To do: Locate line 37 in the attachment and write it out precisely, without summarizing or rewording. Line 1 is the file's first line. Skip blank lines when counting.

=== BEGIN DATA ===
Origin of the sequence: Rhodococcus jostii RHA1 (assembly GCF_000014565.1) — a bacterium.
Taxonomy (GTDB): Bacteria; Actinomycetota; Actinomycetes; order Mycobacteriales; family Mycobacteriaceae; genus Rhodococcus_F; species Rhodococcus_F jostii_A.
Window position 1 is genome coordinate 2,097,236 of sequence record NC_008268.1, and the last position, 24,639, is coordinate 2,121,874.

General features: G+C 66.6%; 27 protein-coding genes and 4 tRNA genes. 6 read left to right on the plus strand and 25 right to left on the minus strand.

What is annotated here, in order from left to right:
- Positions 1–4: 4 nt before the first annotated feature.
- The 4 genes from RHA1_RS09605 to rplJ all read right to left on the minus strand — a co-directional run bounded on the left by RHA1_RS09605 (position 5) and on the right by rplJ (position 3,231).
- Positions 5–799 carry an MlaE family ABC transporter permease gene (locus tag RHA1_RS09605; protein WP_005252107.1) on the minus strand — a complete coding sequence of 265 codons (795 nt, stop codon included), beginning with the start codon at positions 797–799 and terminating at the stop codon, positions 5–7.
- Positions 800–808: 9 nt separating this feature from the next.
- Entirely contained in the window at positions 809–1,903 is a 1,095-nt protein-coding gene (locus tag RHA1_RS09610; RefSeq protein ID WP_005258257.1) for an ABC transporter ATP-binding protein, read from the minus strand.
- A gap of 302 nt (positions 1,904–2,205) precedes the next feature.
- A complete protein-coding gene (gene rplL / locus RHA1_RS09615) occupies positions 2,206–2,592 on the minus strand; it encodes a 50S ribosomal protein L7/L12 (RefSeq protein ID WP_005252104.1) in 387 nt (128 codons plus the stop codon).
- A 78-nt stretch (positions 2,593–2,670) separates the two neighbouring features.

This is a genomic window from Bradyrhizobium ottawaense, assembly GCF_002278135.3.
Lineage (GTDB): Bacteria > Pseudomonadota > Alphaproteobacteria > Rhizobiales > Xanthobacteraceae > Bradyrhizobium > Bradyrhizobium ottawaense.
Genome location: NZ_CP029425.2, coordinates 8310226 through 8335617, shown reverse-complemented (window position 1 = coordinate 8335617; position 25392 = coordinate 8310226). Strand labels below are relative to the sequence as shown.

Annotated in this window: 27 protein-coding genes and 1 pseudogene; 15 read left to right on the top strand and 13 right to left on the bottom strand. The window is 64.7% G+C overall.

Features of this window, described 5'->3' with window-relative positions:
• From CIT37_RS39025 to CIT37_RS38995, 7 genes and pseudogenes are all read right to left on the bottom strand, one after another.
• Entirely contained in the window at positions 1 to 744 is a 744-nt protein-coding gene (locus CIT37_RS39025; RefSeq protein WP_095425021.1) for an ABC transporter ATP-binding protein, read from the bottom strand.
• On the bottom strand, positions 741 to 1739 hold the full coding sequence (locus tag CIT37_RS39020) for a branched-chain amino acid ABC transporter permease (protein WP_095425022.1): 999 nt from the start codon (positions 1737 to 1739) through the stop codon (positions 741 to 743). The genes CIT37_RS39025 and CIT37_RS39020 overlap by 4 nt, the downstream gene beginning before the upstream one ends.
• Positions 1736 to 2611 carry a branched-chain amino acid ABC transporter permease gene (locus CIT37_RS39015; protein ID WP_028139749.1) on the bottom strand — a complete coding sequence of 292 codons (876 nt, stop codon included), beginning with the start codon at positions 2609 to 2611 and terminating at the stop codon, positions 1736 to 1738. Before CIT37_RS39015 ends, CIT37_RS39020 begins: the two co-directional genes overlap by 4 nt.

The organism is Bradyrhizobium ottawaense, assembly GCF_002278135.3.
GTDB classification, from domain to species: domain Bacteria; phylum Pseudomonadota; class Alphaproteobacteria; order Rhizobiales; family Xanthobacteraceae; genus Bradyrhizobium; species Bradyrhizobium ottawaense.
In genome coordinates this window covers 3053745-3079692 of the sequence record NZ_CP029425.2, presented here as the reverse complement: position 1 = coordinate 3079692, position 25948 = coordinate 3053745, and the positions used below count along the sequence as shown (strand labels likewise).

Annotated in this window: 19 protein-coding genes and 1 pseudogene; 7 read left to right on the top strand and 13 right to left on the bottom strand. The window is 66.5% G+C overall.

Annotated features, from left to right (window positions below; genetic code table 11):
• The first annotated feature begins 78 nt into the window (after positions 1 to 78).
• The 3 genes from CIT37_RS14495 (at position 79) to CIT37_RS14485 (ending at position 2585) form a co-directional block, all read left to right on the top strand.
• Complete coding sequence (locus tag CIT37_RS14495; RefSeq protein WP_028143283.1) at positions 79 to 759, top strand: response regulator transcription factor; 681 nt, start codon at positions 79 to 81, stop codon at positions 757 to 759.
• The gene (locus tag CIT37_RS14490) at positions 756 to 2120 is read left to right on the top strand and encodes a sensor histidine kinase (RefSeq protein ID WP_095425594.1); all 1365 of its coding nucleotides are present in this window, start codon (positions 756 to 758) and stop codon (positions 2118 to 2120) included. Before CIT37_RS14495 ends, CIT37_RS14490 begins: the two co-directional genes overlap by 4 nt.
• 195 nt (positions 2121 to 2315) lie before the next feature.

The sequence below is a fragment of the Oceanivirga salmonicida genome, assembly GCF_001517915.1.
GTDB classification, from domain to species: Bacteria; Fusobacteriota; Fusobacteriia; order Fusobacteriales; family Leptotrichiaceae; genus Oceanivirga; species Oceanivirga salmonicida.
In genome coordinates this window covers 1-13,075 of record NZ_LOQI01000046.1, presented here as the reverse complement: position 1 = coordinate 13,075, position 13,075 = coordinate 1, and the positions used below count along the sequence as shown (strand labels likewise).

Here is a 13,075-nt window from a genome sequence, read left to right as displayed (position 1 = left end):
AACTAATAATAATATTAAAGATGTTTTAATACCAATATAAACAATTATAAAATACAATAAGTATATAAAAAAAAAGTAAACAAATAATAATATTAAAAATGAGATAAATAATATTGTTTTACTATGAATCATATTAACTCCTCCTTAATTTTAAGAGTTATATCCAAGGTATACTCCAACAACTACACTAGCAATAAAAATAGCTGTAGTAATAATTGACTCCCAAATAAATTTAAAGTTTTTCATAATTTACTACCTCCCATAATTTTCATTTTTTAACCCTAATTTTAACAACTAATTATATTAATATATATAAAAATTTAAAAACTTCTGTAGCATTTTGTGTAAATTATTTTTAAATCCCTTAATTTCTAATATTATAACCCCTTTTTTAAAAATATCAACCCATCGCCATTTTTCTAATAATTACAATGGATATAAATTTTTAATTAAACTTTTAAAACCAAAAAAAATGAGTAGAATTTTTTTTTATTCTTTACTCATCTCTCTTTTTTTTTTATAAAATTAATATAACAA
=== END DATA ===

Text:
AACTAATAATAATATTAAAGATGTTTTAATACCAATATAAACAATTATAAAATACAATAAGTATATAAAAAAAAAGTAAACAAATAATAATATTAAAAATGAGATAAATAATATTGTTTTACTATGAATCATATTAACTCCTCCTTAATTTTAAGAGTTATATCCAAGGTATACTCCAACAACTACACTAGCAATAAAAATAGCTGTAGTAATAATTGACTCCCAAATAAATTTAAAGTTTTTCATAATTTACTACCTCCCATAATTTTCATTTTTTAACCCTAATTTTAACAACTAATTATATTAATATATATAAAAATTTAAAAACTTCTGTAGCATTTTGTGTAAATTATTTTTAAATCCCTTAATTTCTAATATTATAACCCCTTTTTTAAAAATATCAACCCATCGCCATTTTTCTAATAATTACAATGGATATAAATTTTTAATTAAACTTTTAAAACCAAAAAAAATGAGTAGAATTTTTTTTTATTCTTTACTCATCTCTCTTTTTTTTTTATAAAATTAATATAACAA